On 29 and 30 June 2017 the Geneva Academy, in collaboration with the University of Essex, held the first Conference on Current Issues in Armed Conflicts. The Conference gathered students, practitioners and diplomats. Its main objective was to offer the possibility to discuss the legal and policy issues that have arisen in the past and current year in relation to armed conflicts situations. Its content was modelled after the 2016 War Report.
Professor Marco Sassòli (University of Geneva) opened the conference with a keynote speech on the challenges related to the implementation of international humanitarian law (IHL). It was followed by a discussion led by Dr Krisztina Huszti-Orban and Jelena Aparac on the issue of consent as an element to address to qualify a situation as an international or a non-international armed conflict.
On the evening of 29 of June, a Special Panel on Libya, organized as an IHL Talk in collaboration with the Geneva Centre on Security Policy (GCSP), gathered Elham Saudi, Director of the NGO Lawyers for Justice in Libya and Jean-Paul Rouiller, an expert on terrorism. Panelists discussed the political and legal situation in the country, including the presence of numerous armed groups and different entities claiming governance functions.
The next day, Cornelius Wouters from the United Nations High Commissioner for Refugees (UNHCR) and Professor Geoff Gilbert (University of Essex) addressed the latest developments in refugee law, notably the UNHCR guidelines on the implementation of the Refugee Convention. Professor Sabine Michalowski (University of Essex), Catalina Diaz, (Director of the Transitional Justice Unit, Colombian Ministry of Justice) and Dr Annyssa Bellal discussed in the following panel the recent peace agreement between the armed group FARC and Colombia which ended the 60 year long conflict , focussing on transitional justice with regard to private companies and armed groups.
The afternoon of the second day addressed the latest developments in international criminal law. Dr Guido Acquaviva (Deputy Register, Kosovo Special Chambers) offered to the audience an analysis of the most noteworthy case law of the main international criminal courts and tribunals, while Dr Sharon Weill (Swiss National Science Foundation) addressed the delicate and complex issue of the trial of ‘foreign fighters’ in France.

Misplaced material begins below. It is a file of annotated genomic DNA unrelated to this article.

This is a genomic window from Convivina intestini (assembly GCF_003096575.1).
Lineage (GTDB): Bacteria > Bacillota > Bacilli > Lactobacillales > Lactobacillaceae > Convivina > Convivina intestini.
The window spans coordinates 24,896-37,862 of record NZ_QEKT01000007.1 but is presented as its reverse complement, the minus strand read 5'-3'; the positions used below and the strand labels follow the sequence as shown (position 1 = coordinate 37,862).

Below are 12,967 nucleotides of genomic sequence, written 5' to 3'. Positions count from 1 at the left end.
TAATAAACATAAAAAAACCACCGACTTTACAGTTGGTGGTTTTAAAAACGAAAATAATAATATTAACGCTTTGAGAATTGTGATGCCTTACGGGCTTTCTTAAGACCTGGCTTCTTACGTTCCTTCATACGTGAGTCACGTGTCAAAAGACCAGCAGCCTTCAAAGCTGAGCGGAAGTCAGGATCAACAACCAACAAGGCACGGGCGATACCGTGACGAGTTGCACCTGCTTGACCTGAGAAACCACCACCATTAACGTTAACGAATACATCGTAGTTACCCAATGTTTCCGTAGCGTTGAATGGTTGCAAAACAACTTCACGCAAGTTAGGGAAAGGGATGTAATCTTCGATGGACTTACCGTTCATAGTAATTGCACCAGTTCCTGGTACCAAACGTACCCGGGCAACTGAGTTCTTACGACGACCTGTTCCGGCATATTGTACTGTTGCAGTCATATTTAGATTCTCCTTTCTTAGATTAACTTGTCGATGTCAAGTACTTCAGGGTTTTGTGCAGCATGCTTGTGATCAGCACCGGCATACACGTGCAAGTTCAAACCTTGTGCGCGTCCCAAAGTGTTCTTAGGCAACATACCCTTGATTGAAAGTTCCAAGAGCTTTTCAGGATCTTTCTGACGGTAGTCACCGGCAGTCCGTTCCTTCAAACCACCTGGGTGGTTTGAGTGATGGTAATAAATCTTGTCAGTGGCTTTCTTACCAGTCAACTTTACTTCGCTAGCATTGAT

The Conference ended with a panel on the protection of civilians. David Tuck (International Committee of the Red Cross) and Eric Mongelard (Office of the United Nations High Commissioner for Human Rights) discussed how IHL and human rights law address the increasing impact of current armed conflicts on the civilian population, in particular how the respect of the various rules on conduct of hostilities and of economic, social and cultural rights could be improved in light of the recent long sieges of cities (such as in Syria and Iraq).
Our new publication Myanmar: A Battle for Recognition provides an overview of the subnational tensions and armed violence in the country and focuses on the latest developments and escalation of violence in Rakhine state where the Myanmar Armed Forces (Tatmadaw) are opposed to the Arakan Rohingya Salvation Army (ARSA).
Nicolas Michel will officially join the Iran-United States Claim Tribunal (IUSCT) in The Hague on 1 January 2018.
Michael Sfard, the most prominent Israeli human rights lawyer and author of the book ‘The Wall and the Gate: Israel, Palestine and the Legal Battle for Human Rights’, will address the current situation of human rights defenders in Israel.
Fionnuala Ní Aoláin will present her new book ‘The Oxford Handbook of Gender and Conflict’, which focuses on the multidimensionality of gender in conflict.
This course considers rule of law work from the perspective of the practitioner, using case studies, procurement documents and project reports to help participants understand how rule of law projects are developed and implemented in the field.
The Transitional Justice Spring School 2018 aims to address the roles of memory and culture in transitional justice processes through an interdisciplinary, comprehensively structured high-quality one-week programme.
This project aims to understand and study the practice and views of armed non-state actors on key norms of international humanitarian law and human rights law.
UN Photo/Stuart Price
This research project aimed to clarify the multiple facets of post-conflict peacebuilding.